As he describes, Chris provides immerse experiences to improve the culture of leadership teams. These things don't come cheaply - one company told me they'd spent over a million pounts
Chris talks about something called 'talk it out' that is really interesting. I held this episode back because I was going to do a whole episode about the power of walking because a scientist called Marily Oprezzo who has done a paper on this - I may come back to Marily soon!
Always feel free to connect to me on Linked In.
Follow us on Twitter @EatSleepWkRpt
|Apr 09, 2018|
Thought Leaders 1: Tom Goodwin
Two episodes here listening to some of the people who are challenging, provoking and questioning the status quo.
Tom Goodwin Exec VP at the media agency Zenith in New York. He's the head of innovation down there. But on the web is where Tom is a player. He is Linked In's number 1 influencer in the marketing field. That accolade will set you back 560,000 followers.
How did he end up there? Well Tom wrote a tweet (or series of tweets) that developed a life of their own. https://techcrunch.com/2015/03/03/in-the-age-of-disintermediation-the-battle-is-all-for-the-customer-interface/
Tom has responded to his internet renown with a new book Digital Darwinism - Survival of the Fittest in the Age of Business Disruption
that's out now.
|Apr 09, 2018|
Laughter - how to bring the LOLs back to the office
A brilliant live discussion from Ad Week Europe on the scientific value of laughter - and how to bring it back to work.
Featuring Professor Sophie Scott, broadcaster Geoff Lloyd and sitcom writer Paul Coleman. Hosted by Bruce Daisley and Sue Todd.
All episodes are live at EatSleepWorkRepeat.fm. Please like and subscribe.
|Mar 24, 2018|
Rituals, Emotions and food
Inside the rituals of two happy businesses. Over the last couple of months a few people have come up to me to tell me stories about things their companies do.
Firstly Andy Puleston - a Radio 1 alumni - came up to me and chatted to me about some of the things they did during the Andy Parfitt reinvention. Pizza meetings, heroic leaving speeches and lots of private offices filled with eclectic music and chat. I've let this run on because I found it fascinating. Ask me one time how I applied to get a job at Radio 1. Had an interview with Andy Parfitt and everything. Ah well.
Secondly we talk to Claudia Newman - Head of New Business at Young and Rubicon. She tells me about Crisp Thursday and their Start the Week meeting. I loved this chat.
|Mar 19, 2018|
The Culture Code - the best culture book of 2018
The Culture Code is the best book on work culture likely to be published this year. From Daniel Coyle author of the Talent Code, an international bestseller that cracked the formula of individual success. In the subsequent 5 years he's immersed himself in the best teams in the world - Navy SEALS, sports teams and some of the most creative companies in the world (including Pixar and IDEO).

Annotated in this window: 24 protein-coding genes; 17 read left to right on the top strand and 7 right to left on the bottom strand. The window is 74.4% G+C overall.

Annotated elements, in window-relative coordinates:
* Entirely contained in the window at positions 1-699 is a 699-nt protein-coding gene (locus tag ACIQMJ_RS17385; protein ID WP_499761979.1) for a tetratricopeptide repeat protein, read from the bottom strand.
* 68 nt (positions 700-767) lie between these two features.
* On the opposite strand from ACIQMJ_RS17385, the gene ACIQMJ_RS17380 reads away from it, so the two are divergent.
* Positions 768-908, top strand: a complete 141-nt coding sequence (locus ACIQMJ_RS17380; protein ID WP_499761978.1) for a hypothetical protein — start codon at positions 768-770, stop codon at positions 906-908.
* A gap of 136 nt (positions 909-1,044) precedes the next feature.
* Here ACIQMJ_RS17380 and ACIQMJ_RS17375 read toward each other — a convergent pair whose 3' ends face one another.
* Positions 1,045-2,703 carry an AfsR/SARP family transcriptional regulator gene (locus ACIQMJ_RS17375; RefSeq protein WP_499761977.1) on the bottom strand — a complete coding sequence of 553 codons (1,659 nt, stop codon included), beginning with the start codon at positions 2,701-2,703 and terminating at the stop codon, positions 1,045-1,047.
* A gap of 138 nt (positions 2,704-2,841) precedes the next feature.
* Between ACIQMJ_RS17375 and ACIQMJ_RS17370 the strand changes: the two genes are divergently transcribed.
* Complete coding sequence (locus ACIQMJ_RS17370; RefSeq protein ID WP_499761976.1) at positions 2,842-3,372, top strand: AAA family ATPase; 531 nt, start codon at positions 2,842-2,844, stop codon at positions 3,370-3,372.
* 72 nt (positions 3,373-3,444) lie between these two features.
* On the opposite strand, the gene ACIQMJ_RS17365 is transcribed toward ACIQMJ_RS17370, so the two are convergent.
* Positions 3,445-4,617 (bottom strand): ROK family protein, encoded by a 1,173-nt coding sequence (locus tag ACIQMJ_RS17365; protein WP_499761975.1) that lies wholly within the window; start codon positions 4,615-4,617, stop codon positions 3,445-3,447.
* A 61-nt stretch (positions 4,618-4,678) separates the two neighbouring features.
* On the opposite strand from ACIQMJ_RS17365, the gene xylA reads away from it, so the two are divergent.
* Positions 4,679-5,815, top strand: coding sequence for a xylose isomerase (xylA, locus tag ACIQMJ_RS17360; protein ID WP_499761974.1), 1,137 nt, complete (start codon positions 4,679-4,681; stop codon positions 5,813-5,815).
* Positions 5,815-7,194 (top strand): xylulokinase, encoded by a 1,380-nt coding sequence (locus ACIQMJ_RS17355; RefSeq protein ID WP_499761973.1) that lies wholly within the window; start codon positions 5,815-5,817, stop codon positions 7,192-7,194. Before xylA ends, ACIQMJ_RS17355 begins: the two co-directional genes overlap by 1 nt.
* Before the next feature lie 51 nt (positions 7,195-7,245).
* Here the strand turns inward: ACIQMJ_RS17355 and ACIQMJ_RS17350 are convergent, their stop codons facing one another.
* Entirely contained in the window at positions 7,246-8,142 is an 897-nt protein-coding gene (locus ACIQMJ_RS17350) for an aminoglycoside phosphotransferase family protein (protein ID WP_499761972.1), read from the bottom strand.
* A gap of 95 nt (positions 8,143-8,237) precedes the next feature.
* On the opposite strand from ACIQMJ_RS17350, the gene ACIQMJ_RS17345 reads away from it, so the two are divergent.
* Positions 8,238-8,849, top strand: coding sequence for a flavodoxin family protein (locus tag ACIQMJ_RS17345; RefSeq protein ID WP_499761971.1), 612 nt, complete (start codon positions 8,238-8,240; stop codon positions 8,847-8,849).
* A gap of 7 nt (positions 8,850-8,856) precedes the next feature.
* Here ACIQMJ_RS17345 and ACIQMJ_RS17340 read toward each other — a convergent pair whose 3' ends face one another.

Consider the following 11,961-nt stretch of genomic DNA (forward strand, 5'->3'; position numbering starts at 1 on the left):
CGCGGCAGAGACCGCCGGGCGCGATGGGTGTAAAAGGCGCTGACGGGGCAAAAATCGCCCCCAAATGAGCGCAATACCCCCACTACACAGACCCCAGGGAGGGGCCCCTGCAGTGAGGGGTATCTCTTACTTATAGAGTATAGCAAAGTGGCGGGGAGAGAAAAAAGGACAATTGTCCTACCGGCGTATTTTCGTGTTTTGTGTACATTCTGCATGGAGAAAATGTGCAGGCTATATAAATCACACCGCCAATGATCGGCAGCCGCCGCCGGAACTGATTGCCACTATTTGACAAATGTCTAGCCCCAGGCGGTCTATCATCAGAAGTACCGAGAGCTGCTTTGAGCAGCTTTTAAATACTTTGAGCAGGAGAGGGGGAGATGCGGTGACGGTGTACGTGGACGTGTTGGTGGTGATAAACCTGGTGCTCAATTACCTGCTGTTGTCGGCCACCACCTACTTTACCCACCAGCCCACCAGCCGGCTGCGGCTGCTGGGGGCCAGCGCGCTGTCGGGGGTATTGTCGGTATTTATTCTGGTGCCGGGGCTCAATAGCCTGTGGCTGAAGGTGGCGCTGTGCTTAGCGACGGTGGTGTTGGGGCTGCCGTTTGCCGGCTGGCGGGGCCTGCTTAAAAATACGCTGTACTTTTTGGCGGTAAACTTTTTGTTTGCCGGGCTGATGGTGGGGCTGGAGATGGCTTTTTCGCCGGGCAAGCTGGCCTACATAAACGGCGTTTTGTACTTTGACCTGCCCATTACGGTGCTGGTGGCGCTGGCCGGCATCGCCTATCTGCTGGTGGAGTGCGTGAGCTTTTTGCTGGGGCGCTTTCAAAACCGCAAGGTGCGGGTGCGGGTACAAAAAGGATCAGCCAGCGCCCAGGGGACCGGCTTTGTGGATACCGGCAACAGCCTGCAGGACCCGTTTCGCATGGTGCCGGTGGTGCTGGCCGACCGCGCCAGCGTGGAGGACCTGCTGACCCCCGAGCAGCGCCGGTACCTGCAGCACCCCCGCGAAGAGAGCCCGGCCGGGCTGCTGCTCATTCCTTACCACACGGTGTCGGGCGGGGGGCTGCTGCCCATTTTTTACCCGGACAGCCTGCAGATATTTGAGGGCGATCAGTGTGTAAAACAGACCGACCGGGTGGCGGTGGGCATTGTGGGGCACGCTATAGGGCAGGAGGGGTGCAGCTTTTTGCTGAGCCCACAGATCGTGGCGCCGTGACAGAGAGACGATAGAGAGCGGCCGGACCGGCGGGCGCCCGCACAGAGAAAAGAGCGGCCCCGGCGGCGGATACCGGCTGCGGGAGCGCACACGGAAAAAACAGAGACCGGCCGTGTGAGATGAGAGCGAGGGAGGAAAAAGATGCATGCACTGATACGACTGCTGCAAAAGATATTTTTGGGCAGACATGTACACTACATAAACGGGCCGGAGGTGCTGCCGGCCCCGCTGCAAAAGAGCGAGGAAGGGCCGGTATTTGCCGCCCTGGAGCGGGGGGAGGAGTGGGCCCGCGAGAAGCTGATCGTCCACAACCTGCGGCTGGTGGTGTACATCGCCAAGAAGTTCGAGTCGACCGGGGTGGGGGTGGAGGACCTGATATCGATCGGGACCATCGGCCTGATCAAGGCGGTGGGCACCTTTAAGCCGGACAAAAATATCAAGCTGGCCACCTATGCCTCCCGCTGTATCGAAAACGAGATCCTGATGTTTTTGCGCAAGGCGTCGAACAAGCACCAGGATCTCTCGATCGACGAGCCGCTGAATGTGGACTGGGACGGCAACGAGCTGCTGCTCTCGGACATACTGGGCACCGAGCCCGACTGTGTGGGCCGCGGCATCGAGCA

Now he's ready to share the remarkable output of his work. Coyle's book gives clear guidance of what anyone who runs a team or works in a team should do.
A full transcript is on the website: eatsleepworkrepeat.fm
|Feb 05, 2018|
Cracking the secret of when - Daniel Pink
When is your most creative time of the working day? When should you schedule your concentrated deep work? What the heck is a 'nappuccino' and what will it do for you? Daniel Pink explains how we can use timing to help improve our working environment.
|Feb 01, 2018|
Measuring the intelligence of teams
In 2015 Anita Williams Woolley and colleagues published some groundbreaking work understanding the 'collective intelligence' of teams.
They asked 'can we judge the cognitive power of a certain group of people?'
The answer was that yes, they could and also there were certain things that helped predict this collective intelligence.
Professor Woolley explains the part that gender plays in this team intelligence and then gives you a test that you can take to help predict collective intelligence in your own teams. Anita's work is fascinating and immensely thought provoking. Is it time to change your team?
You can take the Reading the Mind in the Eyes test here.
|Jan 22, 2018|
#MeToo & Work
As becoming increasingly clear the single biggest issue of work culture in the last 10 years has been the Me Too movement.
Louise Ridley and Kirstie Brewer, freelance journalists and founders of Second Source discuss their involvement in the campaign to remove toxic sexual behaviour.
Second Source is a group of women journalists trying to tackle sexual harassment in the media industry.
Find details here: http://www.thesecondsource.co.uk or follow them on Twitter
Emily Reynolds' blog post can be found here.
The Vice UK anonymous letter is here: https://medium.com/@v1ceworkersuk/vice-uk-collective-workers-statement-7cd5f9538f24
The tweets discussing the response to that letter is here.
|Jan 16, 2018|
The New Work Manifesto
Over the last 35 episodes we've discussed improvements to work, now we bring them all together.
In discussion with Sue Todd, CEO of Magnetic, we discuss the New Work Manifesto. The manifesto is an 8 point plan, designed to help us improve work and get more from our time at our desks.
The manifesto can be found at www.newworkmanifesto.org. Send us your thoughts and suggestions.
|Jan 08, 2018|
The Year in Work Culture with Andre Spicer
The dramas at Uber, the reckoning of the #MeToo movement, the BBC pay gap, Bruce is joined by Andre Spicer to debate the biggest work culture issues of the year. Along the way we also discuss Andre's global fame as a lemonade stand pirate.